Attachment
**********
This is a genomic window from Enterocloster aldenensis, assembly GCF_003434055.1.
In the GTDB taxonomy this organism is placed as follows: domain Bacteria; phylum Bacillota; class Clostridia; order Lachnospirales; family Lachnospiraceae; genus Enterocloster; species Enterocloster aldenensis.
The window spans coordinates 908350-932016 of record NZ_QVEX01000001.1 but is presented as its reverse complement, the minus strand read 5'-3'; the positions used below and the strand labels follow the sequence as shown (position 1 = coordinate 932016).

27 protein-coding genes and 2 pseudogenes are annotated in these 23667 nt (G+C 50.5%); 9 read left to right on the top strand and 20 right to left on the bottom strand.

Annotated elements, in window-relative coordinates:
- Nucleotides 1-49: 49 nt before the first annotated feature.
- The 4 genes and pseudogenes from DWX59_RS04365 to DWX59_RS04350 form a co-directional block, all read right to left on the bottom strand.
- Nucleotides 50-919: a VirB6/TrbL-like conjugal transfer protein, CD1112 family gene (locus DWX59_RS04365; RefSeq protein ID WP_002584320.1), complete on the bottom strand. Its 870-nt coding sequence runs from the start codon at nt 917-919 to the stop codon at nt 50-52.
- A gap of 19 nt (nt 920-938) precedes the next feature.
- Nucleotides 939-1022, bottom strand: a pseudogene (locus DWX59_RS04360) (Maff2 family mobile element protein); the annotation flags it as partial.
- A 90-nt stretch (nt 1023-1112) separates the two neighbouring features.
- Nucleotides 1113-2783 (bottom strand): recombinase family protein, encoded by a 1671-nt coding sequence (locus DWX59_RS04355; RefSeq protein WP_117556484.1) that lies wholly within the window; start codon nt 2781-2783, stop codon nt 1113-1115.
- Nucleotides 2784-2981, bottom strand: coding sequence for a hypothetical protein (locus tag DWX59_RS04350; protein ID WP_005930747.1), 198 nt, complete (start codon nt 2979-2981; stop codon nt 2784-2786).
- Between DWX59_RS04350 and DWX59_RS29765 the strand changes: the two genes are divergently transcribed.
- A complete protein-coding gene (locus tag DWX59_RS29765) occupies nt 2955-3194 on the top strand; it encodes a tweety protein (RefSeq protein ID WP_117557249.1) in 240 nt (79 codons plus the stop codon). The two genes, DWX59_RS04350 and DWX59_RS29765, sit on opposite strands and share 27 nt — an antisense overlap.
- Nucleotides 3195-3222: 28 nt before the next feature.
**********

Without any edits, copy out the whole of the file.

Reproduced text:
This is a genomic window from Enterocloster aldenensis, assembly GCF_003434055.1.
In the GTDB taxonomy this organism is placed as follows: domain Bacteria; phylum Bacillota; class Clostridia; order Lachnospirales; family Lachnospiraceae; genus Enterocloster; species Enterocloster aldenensis.
The window spans coordinates 908350-932016 of record NZ_QVEX01000001.1 but is presented as its reverse complement, the minus strand read 5'-3'; the positions used below and the strand labels follow the sequence as shown (position 1 = coordinate 932016).

27 protein-coding genes and 2 pseudogenes are annotated in these 23667 nt (G+C 50.5%); 9 read left to right on the top strand and 20 right to left on the bottom strand.

Annotated elements, in window-relative coordinates:
- Nucleotides 1-49: 49 nt before the first annotated feature.
- The 4 genes and pseudogenes from DWX59_RS04365 to DWX59_RS04350 form a co-directional block, all read right to left on the bottom strand.
- Nucleotides 50-919: a VirB6/TrbL-like conjugal transfer protein, CD1112 family gene (locus DWX59_RS04365; RefSeq protein ID WP_002584320.1), complete on the bottom strand. Its 870-nt coding sequence runs from the start codon at nt 917-919 to the stop codon at nt 50-52.
- A gap of 19 nt (nt 920-938) precedes the next feature.
- Nucleotides 939-1022, bottom strand: a pseudogene (locus DWX59_RS04360) (Maff2 family mobile element protein); the annotation flags it as partial.
- A 90-nt stretch (nt 1023-1112) separates the two neighbouring features.
- Nucleotides 1113-2783 (bottom strand): recombinase family protein, encoded by a 1671-nt coding sequence (locus DWX59_RS04355; RefSeq protein WP_117556484.1) that lies wholly within the window; start codon nt 2781-2783, stop codon nt 1113-1115.
- Nucleotides 2784-2981, bottom strand: coding sequence for a hypothetical protein (locus tag DWX59_RS04350; protein ID WP_005930747.1), 198 nt, complete (start codon nt 2979-2981; stop codon nt 2784-2786).
- Between DWX59_RS04350 and DWX59_RS29765 the strand changes: the two genes are divergently transcribed.
- A complete protein-coding gene (locus tag DWX59_RS29765) occupies nt 2955-3194 on the top strand; it encodes a tweety protein (RefSeq protein ID WP_117557249.1) in 240 nt (79 codons plus the stop codon). The two genes, DWX59_RS04350 and DWX59_RS29765, sit on opposite strands and share 27 nt — an antisense overlap.
- Nucleotides 3195-3222: 28 nt before the next feature.